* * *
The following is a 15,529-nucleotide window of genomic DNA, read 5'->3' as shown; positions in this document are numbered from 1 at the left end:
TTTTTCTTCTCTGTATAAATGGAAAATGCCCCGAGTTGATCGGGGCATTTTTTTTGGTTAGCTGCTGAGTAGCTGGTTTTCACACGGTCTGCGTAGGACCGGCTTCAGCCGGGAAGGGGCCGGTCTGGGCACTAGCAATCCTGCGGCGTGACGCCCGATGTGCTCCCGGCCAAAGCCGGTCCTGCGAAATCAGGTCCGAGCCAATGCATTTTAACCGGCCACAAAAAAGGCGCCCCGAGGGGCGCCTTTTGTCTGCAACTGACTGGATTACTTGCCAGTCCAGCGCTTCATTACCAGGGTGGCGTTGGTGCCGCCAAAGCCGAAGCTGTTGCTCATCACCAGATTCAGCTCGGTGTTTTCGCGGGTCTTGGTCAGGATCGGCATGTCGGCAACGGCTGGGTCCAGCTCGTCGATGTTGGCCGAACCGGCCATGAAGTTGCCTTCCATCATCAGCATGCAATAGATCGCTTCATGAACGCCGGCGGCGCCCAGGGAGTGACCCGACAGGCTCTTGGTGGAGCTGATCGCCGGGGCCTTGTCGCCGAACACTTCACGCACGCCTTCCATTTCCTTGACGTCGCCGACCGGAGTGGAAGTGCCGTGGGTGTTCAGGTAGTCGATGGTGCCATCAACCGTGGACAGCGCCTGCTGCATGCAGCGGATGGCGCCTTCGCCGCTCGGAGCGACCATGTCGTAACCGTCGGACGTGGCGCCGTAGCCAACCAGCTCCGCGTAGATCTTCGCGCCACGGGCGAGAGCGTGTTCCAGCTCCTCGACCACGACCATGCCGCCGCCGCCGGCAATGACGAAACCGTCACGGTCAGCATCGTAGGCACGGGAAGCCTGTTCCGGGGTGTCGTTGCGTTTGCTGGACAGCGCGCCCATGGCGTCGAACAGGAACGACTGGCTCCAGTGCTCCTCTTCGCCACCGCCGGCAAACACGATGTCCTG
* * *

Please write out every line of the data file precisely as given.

The following is a 15,529-nucleotide window of genomic DNA, read 5'->3' as shown; positions in this document are numbered from 1 at the left end:
TTTTTCTTCTCTGTATAAATGGAAAATGCCCCGAGTTGATCGGGGCATTTTTTTTGGTTAGCTGCTGAGTAGCTGGTTTTCACACGGTCTGCGTAGGACCGGCTTCAGCCGGGAAGGGGCCGGTCTGGGCACTAGCAATCCTGCGGCGTGACGCCCGATGTGCTCCCGGCCAAAGCCGGTCCTGCGAAATCAGGTCCGAGCCAATGCATTTTAACCGGCCACAAAAAAGGCGCCCCGAGGGGCGCCTTTTGTCTGCAACTGACTGGATTACTTGCCAGTCCAGCGCTTCATTACCAGGGTGGCGTTGGTGCCGCCAAAGCCGAAGCTGTTGCTCATCACCAGATTCAGCTCGGTGTTTTCGCGGGTCTTGGTCAGGATCGGCATGTCGGCAACGGCTGGGTCCAGCTCGTCGATGTTGGCCGAACCGGCCATGAAGTTGCCTTCCATCATCAGCATGCAATAGATCGCTTCATGAACGCCGGCGGCGCCCAGGGAGTGACCCGACAGGCTCTTGGTGGAGCTGATCGCCGGGGCCTTGTCGCCGAACACTTCACGCACGCCTTCCATTTCCTTGACGTCGCCGACCGGAGTGGAAGTGCCGTGGGTGTTCAGGTAGTCGATGGTGCCATCAACCGTGGACAGCGCCTGCTGCATGCAGCGGATGGCGCCTTCGCCGCTCGGAGCGACCATGTCGTAACCGTCGGACGTGGCGCCGTAGCCAACCAGCTCCGCGTAGATCTTCGCGCCACGGGCGAGAGCGTGTTCCAGCTCCTCGACCACGACCATGCCGCCGCCGCCGGCAATGACGAAACCGTCACGGTCAGCATCGTAGGCACGGGAAGCCTGTTCCGGGGTGTCGTTGCGTTTGCTGGACAGCGCGCCCATGGCGTCGAACAGGAACGACTGGCTCCAGTGCTCCTCTTCGCCACCGCCGGCAAACACGATGTCCTG